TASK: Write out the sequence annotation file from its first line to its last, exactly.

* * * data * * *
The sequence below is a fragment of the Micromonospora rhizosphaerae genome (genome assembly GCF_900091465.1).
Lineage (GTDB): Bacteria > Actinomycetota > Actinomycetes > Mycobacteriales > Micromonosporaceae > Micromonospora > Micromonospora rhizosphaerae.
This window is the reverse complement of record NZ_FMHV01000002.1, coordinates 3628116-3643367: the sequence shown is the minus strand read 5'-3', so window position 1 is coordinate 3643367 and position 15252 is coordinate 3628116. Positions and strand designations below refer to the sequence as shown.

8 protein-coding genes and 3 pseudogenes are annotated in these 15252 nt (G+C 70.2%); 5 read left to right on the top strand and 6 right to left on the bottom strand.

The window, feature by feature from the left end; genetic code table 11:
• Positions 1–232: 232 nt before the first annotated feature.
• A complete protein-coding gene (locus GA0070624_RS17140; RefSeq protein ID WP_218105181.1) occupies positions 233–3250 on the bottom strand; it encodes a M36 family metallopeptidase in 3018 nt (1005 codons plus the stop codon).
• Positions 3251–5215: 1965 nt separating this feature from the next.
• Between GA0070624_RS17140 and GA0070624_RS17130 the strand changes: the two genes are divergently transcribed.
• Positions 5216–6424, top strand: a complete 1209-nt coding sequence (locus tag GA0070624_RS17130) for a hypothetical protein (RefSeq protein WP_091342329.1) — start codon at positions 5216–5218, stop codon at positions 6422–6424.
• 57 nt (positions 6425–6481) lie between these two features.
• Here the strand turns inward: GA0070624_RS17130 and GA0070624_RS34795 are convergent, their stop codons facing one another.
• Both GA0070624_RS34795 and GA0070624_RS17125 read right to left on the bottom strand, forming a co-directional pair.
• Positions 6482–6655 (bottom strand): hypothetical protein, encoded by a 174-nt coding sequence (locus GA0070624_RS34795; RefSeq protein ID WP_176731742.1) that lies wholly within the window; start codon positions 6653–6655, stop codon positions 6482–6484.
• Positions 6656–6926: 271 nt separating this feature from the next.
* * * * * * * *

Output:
The sequence below is a fragment of the Micromonospora rhizosphaerae genome (genome assembly GCF_900091465.1).
Lineage (GTDB): Bacteria > Actinomycetota > Actinomycetes > Mycobacteriales > Micromonosporaceae > Micromonospora > Micromonospora rhizosphaerae.
This window is the reverse complement of record NZ_FMHV01000002.1, coordinates 3628116-3643367: the sequence shown is the minus strand read 5'-3', so window position 1 is coordinate 3643367 and position 15252 is coordinate 3628116. Positions and strand designations below refer to the sequence as shown.

8 protein-coding genes and 3 pseudogenes are annotated in these 15252 nt (G+C 70.2%); 5 read left to right on the top strand and 6 right to left on the bottom strand.

The window, feature by feature from the left end; genetic code table 11:
• Positions 1–232: 232 nt before the first annotated feature.
• A complete protein-coding gene (locus GA0070624_RS17140; RefSeq protein ID WP_218105181.1) occupies positions 233–3250 on the bottom strand; it encodes a M36 family metallopeptidase in 3018 nt (1005 codons plus the stop codon).
• Positions 3251–5215: 1965 nt separating this feature from the next.
• Between GA0070624_RS17140 and GA0070624_RS17130 the strand changes: the two genes are divergently transcribed.
• Positions 5216–6424, top strand: a complete 1209-nt coding sequence (locus tag GA0070624_RS17130) for a hypothetical protein (RefSeq protein WP_091342329.1) — start codon at positions 5216–5218, stop codon at positions 6422–6424.
• 57 nt (positions 6425–6481) lie between these two features.
• Here the strand turns inward: GA0070624_RS17130 and GA0070624_RS34795 are convergent, their stop codons facing one another.
• Both GA0070624_RS34795 and GA0070624_RS17125 read right to left on the bottom strand, forming a co-directional pair.
• Positions 6482–6655 (bottom strand): hypothetical protein, encoded by a 174-nt coding sequence (locus GA0070624_RS34795; RefSeq protein ID WP_176731742.1) that lies wholly within the window; start codon positions 6653–6655, stop codon positions 6482–6484.
• Positions 6656–6926: 271 nt separating this feature from the next.